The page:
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Bill Thayer

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This webpage reproduces an article in
Greece & Rome
Vol. 10, No. 30 (May, 1941), pp114‑117

E(dward) S(eymour) Forster died in 1950:
the text is therefore in the public domain.

This page has been carefully proofread
and I believe it to be free of errors.
If you find a mistake though,
please let me know!

 p114  Dogs in Ancient Warfare

By E. S. Forster

'The French Army has opened a recruiting station for army dogs. Dogs will be accepted either as gifts or on loan for the duration of the War. They will be concentrated at a training camp, where they will be given special courses which, in a few weeks, will turn them into specialists for patrol work, Red Cross, despatch courier or observation duty. . . . If there are enough volunteers, France will maintain an army of 1,000 dogs.' Daily Telegraph, 28 Nov. 1939.

This passage has suggested that it might be interesting to collect, as far as possible, the passages dealing with the use of dogs in ancient warfare and make a comparison with modern practice. The references which I have discovered, and which seem mainly to refer to Greek warfare, are numerous, but no doubt there are others which I have failed to trace.

There is no evidence that dogs were used for military purposes in Homeric times, though they are frequently mentioned as employed for hunting — especially in similes — as sheep-dogs, watch-dogs, and scavengers, and also as pets (τραπεζῆες κύνες); and it was customary for heroes to be accompanied by their dogs when they went to the assembly. Two dogs were slaughtered on the tomb of Patroclus.

The earliest mention of the use of dogs in warfare is in a battle between Alyattes, King of Lydia, and the Cimmerians (circa 600 B.C.). When he took the field, he ordered that his troops should be accompanied by a number of large and fierce dogs. These fell upon the invaders and tore many of them to pieces and put others to flight (Polyaenus, Strateg. VII.2).​1 The same author (op. cit. VII.9) says that, when Cambyses during his invasion of Egypt in 525 B.C. attacked Pelusium, the defenders used formidable engines against him, which threw darts, stones, and fire. Cambyses, thereupon, placed in his front line dogs, sheep, cats, and other animals held sacred by the Egyptians, who instantly ceased using their engines. Thus Cambyses took Pelusium and opened the way into Egypt.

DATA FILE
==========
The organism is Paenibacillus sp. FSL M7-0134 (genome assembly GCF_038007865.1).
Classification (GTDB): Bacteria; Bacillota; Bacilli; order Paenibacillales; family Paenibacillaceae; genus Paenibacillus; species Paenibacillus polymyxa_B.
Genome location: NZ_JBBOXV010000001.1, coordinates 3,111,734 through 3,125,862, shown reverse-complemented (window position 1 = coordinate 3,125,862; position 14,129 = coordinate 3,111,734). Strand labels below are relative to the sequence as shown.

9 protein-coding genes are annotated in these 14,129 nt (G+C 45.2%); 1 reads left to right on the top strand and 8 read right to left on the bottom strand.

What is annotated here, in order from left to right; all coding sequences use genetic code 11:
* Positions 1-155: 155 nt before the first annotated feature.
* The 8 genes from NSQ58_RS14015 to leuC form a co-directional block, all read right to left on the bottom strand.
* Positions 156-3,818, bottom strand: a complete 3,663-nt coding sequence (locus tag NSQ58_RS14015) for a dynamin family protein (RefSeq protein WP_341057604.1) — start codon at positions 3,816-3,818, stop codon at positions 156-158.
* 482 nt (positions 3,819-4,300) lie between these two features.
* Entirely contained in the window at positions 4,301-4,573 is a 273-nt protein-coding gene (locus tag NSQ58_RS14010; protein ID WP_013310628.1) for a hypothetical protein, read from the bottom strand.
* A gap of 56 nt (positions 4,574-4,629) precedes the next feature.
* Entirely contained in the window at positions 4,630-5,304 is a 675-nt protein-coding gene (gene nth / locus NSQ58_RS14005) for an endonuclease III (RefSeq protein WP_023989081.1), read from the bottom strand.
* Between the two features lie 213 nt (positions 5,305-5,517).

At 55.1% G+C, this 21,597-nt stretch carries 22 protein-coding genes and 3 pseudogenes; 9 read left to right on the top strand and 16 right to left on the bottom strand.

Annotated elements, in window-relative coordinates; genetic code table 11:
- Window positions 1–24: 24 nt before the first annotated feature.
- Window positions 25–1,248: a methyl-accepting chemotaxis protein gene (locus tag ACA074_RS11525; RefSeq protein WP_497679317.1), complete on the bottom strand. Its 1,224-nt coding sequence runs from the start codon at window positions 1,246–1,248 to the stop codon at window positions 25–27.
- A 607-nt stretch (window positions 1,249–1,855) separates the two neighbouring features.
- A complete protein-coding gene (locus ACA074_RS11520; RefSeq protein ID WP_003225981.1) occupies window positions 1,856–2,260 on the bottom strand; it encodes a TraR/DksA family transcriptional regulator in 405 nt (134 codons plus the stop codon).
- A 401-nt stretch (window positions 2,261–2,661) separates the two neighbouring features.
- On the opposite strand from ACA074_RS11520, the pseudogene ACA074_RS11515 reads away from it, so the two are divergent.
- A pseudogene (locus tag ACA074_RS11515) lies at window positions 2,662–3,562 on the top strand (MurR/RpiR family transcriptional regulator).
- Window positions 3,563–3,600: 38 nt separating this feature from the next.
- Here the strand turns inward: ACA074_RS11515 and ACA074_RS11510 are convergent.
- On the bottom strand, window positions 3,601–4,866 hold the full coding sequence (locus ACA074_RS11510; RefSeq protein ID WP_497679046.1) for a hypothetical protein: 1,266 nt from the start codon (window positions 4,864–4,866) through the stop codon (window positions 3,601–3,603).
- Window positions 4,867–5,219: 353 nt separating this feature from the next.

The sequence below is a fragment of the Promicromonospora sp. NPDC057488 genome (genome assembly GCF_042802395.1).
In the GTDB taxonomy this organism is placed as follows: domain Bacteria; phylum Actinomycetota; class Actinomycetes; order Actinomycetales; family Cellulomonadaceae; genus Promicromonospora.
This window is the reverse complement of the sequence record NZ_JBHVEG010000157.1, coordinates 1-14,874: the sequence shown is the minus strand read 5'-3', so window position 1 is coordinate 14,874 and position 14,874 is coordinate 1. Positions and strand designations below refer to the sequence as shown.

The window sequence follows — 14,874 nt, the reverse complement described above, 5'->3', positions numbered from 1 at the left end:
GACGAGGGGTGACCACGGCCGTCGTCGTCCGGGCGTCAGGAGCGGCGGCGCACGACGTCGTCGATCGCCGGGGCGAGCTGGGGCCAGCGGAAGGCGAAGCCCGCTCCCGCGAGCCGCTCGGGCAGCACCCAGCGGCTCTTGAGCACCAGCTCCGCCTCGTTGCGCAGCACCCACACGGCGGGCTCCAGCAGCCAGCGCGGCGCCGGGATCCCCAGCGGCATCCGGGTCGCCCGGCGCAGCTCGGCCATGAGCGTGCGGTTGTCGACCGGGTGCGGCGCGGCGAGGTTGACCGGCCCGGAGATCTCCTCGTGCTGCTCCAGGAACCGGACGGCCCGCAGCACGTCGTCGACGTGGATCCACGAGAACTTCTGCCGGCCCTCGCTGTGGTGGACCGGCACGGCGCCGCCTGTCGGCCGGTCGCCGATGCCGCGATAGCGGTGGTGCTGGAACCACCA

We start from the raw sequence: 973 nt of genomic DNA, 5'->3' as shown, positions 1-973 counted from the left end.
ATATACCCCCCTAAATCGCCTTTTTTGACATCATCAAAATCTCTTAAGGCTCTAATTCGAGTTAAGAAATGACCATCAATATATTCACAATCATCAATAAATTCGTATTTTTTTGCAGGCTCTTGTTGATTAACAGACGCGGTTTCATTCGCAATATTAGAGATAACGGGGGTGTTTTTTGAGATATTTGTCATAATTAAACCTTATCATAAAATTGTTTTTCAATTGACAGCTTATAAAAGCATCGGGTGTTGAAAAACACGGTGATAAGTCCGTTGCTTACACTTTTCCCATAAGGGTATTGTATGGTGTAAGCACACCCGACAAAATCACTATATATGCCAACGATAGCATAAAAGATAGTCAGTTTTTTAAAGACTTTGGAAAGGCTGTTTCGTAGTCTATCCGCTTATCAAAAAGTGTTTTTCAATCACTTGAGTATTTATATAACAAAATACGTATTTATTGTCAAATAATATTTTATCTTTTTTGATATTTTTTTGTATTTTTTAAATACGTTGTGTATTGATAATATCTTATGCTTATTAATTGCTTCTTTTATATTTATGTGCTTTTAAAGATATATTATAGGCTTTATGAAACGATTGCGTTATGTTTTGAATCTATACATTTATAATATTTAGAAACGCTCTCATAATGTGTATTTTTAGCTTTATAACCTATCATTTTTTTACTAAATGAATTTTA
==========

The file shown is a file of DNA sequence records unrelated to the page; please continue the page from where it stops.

p115  Darius in 513 B.C., when he had made up his mind to retreat during his invasion of Scythia, in order to deceive the Scythians, left dogs and asses in his camp on his departure. When the enemy heard their barking and braying, they thought that Darius was still in the camp, and he was out of reach before they discovered their mistake. This is the account given by Polyaenus (op. cit. VII.11.4) and Frontinus (Strateg. I.5.25), but Herodotus only mentions the asses.

Xerxes in his invasion of Greece was accompanied by enormous numbers of Indian hounds (Herod. VII.187). No indication is given as to the purpose for which they were required; but it seems probable that they were used for military work as well as sport. There is evidence of the use of dogs by the enemies of the Persians, since we are told by Aelian (De Nat. Anim. VII.38) that at the battle of Marathon an Athenian was accompanied by his dog, whose services were recognized by its portrayal in the picture of the battle in the Painted Colonnade at Athens, where master and dog appeared among the victorious leaders. This is a detail which is not mentioned in the account given by Pausanias (I.15.3) of this famous picture.

Thucydides makes no mention of the use of dogs in the Peloponnesian war, but there are numerous references to the subject in later writers, which may be classified according to the type of service for which the dogs were used, viz. for attack, for patrols, as guards, as messengers, and as bloodhounds.

As to the employment of dogs in the attack, Aelian (Var. Hist. XIV.46) tells us that the horsemen of the Magnesians, who lived on the Maeander, when they made war on the Ephesians, were each accompanied by a dog and by an attendant armed with a spear. In battle the dogs first rushed forward and threw the attackers into confusion, then the attendants threw their spears, and finally the horsemen themselves charged. Another Asiatic people, the Colophonians, according to Pliny (N. H. VIII.61) used whole detachments of dogs, who fought in the ranks with the soldiers; they had, he says, the advantage that they did not require any pay!